By Ariel Worthy
The Birmingham Times
Bernard Lockhart remembers falling in love with jazz while stationed in San Diego, Washington and Hawaii during his tour with the U.S. Navy.
“I would attend a lot of jazz concerts, so when I was discharged and came back home, I noticed there was not a lot of jazz here in Birmingham on a regular basis,” he said. “[The west coast] would have jazz concerts almost every weekend, and coming back home, there was none.”
Lockhart, 56, decided to bring the genre to the city, by throwing a paid jazz concert at Carver Theater in 2008.
“It was not a great attendance,” he said. “I couldn’t understand why people didn’t support jazz.”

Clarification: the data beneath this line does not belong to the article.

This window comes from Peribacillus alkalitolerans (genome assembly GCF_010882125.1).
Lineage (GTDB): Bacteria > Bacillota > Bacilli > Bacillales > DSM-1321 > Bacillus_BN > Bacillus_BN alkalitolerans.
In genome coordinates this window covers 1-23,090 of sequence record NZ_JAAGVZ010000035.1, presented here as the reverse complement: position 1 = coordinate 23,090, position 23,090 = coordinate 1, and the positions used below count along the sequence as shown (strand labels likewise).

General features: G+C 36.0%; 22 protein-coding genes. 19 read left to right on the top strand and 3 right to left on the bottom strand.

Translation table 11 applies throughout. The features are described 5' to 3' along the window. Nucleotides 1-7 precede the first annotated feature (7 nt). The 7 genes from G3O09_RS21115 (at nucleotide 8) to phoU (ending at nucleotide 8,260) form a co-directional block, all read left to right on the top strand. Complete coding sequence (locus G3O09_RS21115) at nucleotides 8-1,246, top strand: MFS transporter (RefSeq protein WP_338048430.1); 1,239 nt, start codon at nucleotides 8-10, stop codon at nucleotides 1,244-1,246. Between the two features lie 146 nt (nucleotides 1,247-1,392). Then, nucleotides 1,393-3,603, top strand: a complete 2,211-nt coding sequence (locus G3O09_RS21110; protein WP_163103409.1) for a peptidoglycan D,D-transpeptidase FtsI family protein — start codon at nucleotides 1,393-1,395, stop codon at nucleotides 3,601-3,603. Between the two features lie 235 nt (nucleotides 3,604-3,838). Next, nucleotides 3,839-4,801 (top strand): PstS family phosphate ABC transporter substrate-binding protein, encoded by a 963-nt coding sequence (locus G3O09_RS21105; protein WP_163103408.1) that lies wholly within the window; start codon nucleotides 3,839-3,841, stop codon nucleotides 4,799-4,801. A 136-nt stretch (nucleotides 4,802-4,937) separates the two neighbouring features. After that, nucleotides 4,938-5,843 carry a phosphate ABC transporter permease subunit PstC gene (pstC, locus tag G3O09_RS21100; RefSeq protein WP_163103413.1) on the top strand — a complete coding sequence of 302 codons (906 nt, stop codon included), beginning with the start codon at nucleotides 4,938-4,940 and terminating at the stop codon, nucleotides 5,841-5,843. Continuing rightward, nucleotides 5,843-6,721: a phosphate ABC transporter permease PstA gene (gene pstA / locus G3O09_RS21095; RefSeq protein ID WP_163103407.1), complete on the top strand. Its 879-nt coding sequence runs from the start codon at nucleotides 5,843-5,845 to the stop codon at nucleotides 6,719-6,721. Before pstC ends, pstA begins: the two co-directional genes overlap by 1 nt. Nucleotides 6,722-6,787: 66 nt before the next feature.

Lockhart decided to try harder and asked city officials about bringing Grammy-winning jazz artist Esperanza Spalding to Birmingham.
“I went to the city council to ask for support and Carole Smitherman said, ‘yeah I will support this because it’s something good for Birmingham,’” he said. “On the way out the door, she said, ‘Why can’t I get jazz in my community?’”
That prompted Lockhart to look up information about community jazz concerts. He found that across the country, cities were having Jazz in the Park concerts. In 2010, Lockhart brought the concert series to Birmingham.
“I only did five concerts in Avondale Park the first year,” he said. “Now today we’re almost at 30 free concerts around the state” that include artists like Esperanza Spalding, Keiko Matsui, Eric Darius, Josh Vietti, Julian Vaughn, Jazmin Ghent and the Birmingham Heritage Band.
Jazz in the Park, which is every Sunday from April through October, attracts between 1,000-1,500 visitors each week. The series travels to different parks…